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Space Gala 2022: Awardees

Reinvented Inc. is excited to finally announce our 2022 awardees who will be presented their awards at our inaugural Space Gala: A Celebration of Women in STEM in November at the Kennedy Space Center Visitor Complex.

Over the past two years, Reinvented has worked hard to recognize inspirational women in STEM who are working towards scientific advancement and the inclusion of diverse populations in these historically underrepresented field. In previous years we have called this award ceremony Recognizing Reinventors, but this year we wanted to be able to bring people together in-person to celebrate.

To Infinity & Beyond Award

This award has been given out every year since Reinvented started our annual awards ceremony in 2020. It is given to someone who has given their all towards making more room for diversity in STEM fields, especially for women and girls in STEM. The honoree puts in the hard work and takes on the challenge of advocacy and changemaking head on with dedication and determination. The traits we associate with this award are passionate, hardworking, and innovative. Each year, the Reinvented team selects the winner of this award, and this year was no different. Kimberly Fiock truly emodies not just everything this award stands for, but everything that Reinvented stands for.

Kimberly Fiock, M.S. | To Infinity & Beyond Awardee 2022

Kimberly Fiock is an Experimental Pathology PhD candidate at the University of Iowa. She has a B.S. in Neuroscience and Psychology and recently completed her M.S. in Pathology. Kimberly uses human stem cells to answer questions about how the tau protein contributes to different types of neurodegenerative diseases, including Alzheimer’s disease and frontotemporal dementias. In addition to her research, Kimberly assists with the Iowa NeuroBank Core, a brain tissue and stem cell repository at the University of Iowa. When she's not in the lab, Kimberly loves crafting, spending time with her cats, traveling with her husband, and working with the incredible staff at Reinvented to help change how the world views women in STEM!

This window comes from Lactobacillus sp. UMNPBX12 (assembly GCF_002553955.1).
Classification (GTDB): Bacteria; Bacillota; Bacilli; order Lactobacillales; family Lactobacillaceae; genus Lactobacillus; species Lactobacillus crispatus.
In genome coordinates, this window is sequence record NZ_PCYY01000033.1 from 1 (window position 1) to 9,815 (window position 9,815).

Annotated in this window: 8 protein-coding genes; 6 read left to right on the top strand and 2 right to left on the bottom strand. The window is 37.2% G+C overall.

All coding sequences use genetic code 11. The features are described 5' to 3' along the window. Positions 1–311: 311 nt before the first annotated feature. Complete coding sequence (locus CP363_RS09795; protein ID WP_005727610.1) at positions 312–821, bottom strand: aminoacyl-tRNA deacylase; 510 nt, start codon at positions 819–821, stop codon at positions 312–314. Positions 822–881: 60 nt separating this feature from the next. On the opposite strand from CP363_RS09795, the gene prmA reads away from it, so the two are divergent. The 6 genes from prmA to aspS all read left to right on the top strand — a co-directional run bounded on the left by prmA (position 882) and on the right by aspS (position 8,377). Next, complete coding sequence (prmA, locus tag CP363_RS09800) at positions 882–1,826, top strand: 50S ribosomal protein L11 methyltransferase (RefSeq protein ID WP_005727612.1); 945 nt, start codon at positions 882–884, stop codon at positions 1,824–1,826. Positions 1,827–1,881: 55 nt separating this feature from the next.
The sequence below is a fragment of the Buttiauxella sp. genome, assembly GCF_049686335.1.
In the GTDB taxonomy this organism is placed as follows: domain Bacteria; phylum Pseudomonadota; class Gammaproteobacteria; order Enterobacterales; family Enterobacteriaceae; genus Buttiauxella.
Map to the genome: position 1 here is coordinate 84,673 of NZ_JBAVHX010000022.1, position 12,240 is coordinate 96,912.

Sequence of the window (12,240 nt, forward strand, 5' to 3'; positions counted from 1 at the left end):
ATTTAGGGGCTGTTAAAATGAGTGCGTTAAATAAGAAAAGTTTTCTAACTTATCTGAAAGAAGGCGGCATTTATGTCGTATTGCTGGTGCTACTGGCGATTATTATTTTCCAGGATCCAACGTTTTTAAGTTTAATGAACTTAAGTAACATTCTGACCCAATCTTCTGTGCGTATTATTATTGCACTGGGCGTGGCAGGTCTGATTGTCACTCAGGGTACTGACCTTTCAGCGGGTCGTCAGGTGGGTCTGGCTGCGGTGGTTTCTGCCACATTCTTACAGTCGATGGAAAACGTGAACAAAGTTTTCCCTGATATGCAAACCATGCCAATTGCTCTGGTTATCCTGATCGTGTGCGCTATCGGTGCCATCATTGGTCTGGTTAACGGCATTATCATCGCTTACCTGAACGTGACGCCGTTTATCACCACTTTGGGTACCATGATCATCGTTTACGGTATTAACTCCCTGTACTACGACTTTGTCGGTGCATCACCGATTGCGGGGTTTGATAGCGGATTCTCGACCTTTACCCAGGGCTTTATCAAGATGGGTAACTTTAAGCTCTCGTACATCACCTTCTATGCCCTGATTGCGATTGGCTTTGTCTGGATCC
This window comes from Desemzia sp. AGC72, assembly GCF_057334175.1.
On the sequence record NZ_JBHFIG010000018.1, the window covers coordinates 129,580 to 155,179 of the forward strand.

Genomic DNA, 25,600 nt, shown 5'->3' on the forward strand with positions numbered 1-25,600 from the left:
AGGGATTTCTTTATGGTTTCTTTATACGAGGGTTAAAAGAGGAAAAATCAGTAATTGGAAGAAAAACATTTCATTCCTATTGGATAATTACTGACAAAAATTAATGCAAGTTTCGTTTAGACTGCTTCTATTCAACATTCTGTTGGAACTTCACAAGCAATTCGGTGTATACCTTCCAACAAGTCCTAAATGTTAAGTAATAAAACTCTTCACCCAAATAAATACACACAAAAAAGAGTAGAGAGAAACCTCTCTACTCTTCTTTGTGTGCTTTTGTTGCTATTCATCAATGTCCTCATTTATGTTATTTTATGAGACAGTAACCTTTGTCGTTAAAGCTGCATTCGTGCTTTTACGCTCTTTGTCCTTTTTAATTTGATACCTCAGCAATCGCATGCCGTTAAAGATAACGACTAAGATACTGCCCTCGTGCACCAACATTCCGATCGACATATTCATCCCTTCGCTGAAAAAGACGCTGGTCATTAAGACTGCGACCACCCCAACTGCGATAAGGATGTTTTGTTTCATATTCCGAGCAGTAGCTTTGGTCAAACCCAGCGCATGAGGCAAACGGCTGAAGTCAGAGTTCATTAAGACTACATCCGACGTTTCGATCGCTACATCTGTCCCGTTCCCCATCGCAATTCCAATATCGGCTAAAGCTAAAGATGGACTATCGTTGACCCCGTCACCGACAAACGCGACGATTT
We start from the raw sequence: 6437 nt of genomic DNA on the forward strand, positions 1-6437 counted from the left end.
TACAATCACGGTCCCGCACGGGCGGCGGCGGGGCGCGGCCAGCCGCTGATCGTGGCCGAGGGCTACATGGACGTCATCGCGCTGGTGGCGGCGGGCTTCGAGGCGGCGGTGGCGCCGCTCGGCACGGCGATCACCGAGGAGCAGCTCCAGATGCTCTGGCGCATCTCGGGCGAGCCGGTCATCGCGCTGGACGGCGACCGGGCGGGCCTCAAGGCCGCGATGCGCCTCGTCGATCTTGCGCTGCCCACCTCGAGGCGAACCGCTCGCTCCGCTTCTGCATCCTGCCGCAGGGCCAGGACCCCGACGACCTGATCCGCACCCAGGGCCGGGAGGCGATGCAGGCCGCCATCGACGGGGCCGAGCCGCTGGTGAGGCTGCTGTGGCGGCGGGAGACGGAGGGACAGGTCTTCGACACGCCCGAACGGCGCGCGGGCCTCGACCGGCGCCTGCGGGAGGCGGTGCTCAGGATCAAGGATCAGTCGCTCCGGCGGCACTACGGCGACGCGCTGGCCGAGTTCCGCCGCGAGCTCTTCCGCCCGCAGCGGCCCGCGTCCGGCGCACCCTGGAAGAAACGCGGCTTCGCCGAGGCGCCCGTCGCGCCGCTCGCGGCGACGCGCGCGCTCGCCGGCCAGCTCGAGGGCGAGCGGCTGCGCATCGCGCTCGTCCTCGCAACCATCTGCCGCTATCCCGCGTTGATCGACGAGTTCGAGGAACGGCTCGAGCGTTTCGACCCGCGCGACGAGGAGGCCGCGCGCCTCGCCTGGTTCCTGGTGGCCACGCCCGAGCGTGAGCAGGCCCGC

Volunteer of the Year Award

It is an understatement to say that Reinvented would not be where it is today without the tireless efforts of our volunteers. Each year this award is presented to a volunteer who has donated exceptional amounts of time, passion, and drive towards the mission of Reinvented Inc. They are a leader, hardworking, and always looking for ways to improve Reinvented. The traits we associate with this award are passionate, hardworking, and driven. Varija Mehta, Reinvented's current CMO and youngest member of our executive team, has worked each and every day to increase our impact and empower our team.

Varija Mehta | Volunteer of the Year 2022

Varija Mehta is a senior at a STEM-focused magnet school. She loves to learn about new technologies and is a strong advocate for gender equality in the field of STEM. At Reinvented Magazine, she currently serves as the Chief Marketing Officer and finds the role incredibly rewarding. As CMO, she gets to work on projects and help bring Reinvented's programs and impact to girls all over the world. When she's not working, you'll probably find her reading a thriller novel, trying to learn Russian, or spending time with her friends.